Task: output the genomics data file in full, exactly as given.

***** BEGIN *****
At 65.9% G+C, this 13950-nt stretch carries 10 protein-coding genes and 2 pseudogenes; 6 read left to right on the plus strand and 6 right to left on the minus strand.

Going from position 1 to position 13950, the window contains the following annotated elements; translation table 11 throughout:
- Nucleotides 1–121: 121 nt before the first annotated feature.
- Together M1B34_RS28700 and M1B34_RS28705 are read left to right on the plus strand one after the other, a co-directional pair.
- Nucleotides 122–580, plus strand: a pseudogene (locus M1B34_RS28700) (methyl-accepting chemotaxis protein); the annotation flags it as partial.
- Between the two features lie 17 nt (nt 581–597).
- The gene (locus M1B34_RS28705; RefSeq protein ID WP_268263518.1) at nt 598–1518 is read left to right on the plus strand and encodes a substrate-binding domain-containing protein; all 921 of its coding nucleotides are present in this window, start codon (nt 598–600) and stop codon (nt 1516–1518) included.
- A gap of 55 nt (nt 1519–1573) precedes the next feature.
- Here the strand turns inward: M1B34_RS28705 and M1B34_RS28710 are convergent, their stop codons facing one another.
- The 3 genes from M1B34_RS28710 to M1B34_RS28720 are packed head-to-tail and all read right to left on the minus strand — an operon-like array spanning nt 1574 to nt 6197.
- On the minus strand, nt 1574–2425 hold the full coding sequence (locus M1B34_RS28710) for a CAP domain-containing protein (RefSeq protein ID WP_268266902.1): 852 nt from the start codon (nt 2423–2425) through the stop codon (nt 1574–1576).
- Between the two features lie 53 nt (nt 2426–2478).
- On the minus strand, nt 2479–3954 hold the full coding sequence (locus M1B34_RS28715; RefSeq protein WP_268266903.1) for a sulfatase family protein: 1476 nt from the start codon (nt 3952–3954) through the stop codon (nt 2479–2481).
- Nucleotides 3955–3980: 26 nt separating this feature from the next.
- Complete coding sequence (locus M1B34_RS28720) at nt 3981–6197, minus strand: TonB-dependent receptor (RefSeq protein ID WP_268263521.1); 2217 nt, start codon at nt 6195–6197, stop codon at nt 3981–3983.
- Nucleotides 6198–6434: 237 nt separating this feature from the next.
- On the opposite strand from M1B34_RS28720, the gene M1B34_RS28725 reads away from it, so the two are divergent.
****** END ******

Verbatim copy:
At 65.9% G+C, this 13950-nt stretch carries 10 protein-coding genes and 2 pseudogenes; 6 read left to right on the plus strand and 6 right to left on the minus strand.

Going from position 1 to position 13950, the window contains the following annotated elements; translation table 11 throughout:
- Nucleotides 1–121: 121 nt before the first annotated feature.
- Together M1B34_RS28700 and M1B34_RS28705 are read left to right on the plus strand one after the other, a co-directional pair.
- Nucleotides 122–580, plus strand: a pseudogene (locus M1B34_RS28700) (methyl-accepting chemotaxis protein); the annotation flags it as partial.
- Between the two features lie 17 nt (nt 581–597).
- The gene (locus M1B34_RS28705; RefSeq protein ID WP_268263518.1) at nt 598–1518 is read left to right on the plus strand and encodes a substrate-binding domain-containing protein; all 921 of its coding nucleotides are present in this window, start codon (nt 598–600) and stop codon (nt 1516–1518) included.
- A gap of 55 nt (nt 1519–1573) precedes the next feature.
- Here the strand turns inward: M1B34_RS28705 and M1B34_RS28710 are convergent, their stop codons facing one another.
- The 3 genes from M1B34_RS28710 to M1B34_RS28720 are packed head-to-tail and all read right to left on the minus strand — an operon-like array spanning nt 1574 to nt 6197.
- On the minus strand, nt 1574–2425 hold the full coding sequence (locus M1B34_RS28710) for a CAP domain-containing protein (RefSeq protein ID WP_268266902.1): 852 nt from the start codon (nt 2423–2425) through the stop codon (nt 1574–1576).
- Between the two features lie 53 nt (nt 2426–2478).
- On the minus strand, nt 2479–3954 hold the full coding sequence (locus M1B34_RS28715; RefSeq protein WP_268266903.1) for a sulfatase family protein: 1476 nt from the start codon (nt 3952–3954) through the stop codon (nt 2479–2481).
- Nucleotides 3955–3980: 26 nt separating this feature from the next.
- Complete coding sequence (locus M1B34_RS28720) at nt 3981–6197, minus strand: TonB-dependent receptor (RefSeq protein ID WP_268263521.1); 2217 nt, start codon at nt 6195–6197, stop codon at nt 3981–3983.
- Nucleotides 6198–6434: 237 nt separating this feature from the next.
- On the opposite strand from M1B34_RS28720, the gene M1B34_RS28725 reads away from it, so the two are divergent.